One look at the walls tells you that a brooding atmosphere of Lovecraftian horror isn't going to thrive here:

Painting over them or otherwise leaving permanent marks is not an option, but neither is having bright yellow walls in Keziah Mason's former residence.

The solution we came up with was to create artificial walls over the real walls, using boards of foam insulation. From Home Depot we procured several 4'x8'x1/2" foam boards:

To give the walls a properly grungy old look, we started with a base coat of yellowish off-white ("Sea Sponge") and then used brushes to smear watered-down brown and green ("Landslide" and "Dark Cavern") paint over it. For a bit of extra texture we also used a soldering iron to carve things into it, by and large intended to convey something of Gilman's mathematical research, exposure to the Old Ones mythos, and increasing insanity.

Measuring the hallway, it turned out we'd need close to 20 of these things to cover the area we wanted to decorate. We'd also need to carve around things like lights, fire extinguishers, and doors, so we drew a scale map of the area for reference.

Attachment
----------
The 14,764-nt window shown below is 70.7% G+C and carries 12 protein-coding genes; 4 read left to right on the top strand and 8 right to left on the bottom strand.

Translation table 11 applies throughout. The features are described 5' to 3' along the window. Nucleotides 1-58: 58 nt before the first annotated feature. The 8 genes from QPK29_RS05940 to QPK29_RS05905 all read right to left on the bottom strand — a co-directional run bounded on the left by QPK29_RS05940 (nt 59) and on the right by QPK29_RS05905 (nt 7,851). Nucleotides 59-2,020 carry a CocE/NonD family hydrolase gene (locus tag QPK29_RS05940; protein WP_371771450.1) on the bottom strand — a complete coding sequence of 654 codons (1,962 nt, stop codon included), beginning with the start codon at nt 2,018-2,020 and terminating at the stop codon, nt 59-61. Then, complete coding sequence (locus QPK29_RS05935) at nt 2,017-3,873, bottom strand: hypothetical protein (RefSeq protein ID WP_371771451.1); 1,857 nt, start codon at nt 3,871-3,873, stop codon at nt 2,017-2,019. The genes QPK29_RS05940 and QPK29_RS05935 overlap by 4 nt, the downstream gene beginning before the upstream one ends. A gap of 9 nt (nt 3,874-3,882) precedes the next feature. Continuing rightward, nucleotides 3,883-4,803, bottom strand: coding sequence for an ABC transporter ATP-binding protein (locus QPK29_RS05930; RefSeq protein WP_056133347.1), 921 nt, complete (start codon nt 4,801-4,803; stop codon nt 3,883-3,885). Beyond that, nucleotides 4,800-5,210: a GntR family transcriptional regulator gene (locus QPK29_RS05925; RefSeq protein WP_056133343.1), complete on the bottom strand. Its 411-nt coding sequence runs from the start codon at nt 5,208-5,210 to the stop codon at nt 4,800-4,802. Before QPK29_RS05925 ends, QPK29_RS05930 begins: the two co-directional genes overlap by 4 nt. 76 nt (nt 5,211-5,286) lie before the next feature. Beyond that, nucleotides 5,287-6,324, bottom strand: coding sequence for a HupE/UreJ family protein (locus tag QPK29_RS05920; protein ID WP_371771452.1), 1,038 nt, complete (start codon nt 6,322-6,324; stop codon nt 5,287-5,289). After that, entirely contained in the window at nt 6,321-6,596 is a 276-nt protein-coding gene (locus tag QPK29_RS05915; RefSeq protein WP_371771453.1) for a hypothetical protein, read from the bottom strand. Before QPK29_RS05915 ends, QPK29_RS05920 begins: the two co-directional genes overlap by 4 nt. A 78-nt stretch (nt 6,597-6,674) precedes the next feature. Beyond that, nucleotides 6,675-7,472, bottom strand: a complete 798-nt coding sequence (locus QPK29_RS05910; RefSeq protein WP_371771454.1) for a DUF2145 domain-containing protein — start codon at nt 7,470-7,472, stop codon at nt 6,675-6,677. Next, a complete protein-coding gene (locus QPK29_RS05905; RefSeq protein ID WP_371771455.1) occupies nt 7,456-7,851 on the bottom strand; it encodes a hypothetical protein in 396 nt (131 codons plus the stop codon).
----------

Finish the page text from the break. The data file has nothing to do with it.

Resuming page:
Fortunately, foam cuts cleanly and quickly with a bit of applied heat, so the carving wasn't going to be a problem. Early experiments with a serrated knife resulted in lots of crumbly foam bits all over the floor; I can't recommend the "hot wire" method highly enough to anyone working with foam.

Once the base coats of paint were on the cut pieces, they had to be decorated, in order to really emphasize the atmosphere of the space. A mixture of mathematical formulae, Mythos text excerpts, and journal entries written from the point of view of Walter Gilman were painted onto the walls with acrylics; this was a labor-intensive process but ultimately worth it.

With this done, the final step was to affix them to the walls with painter's tape. The final result is pleasantly creepy.

Next: Brown Jenkin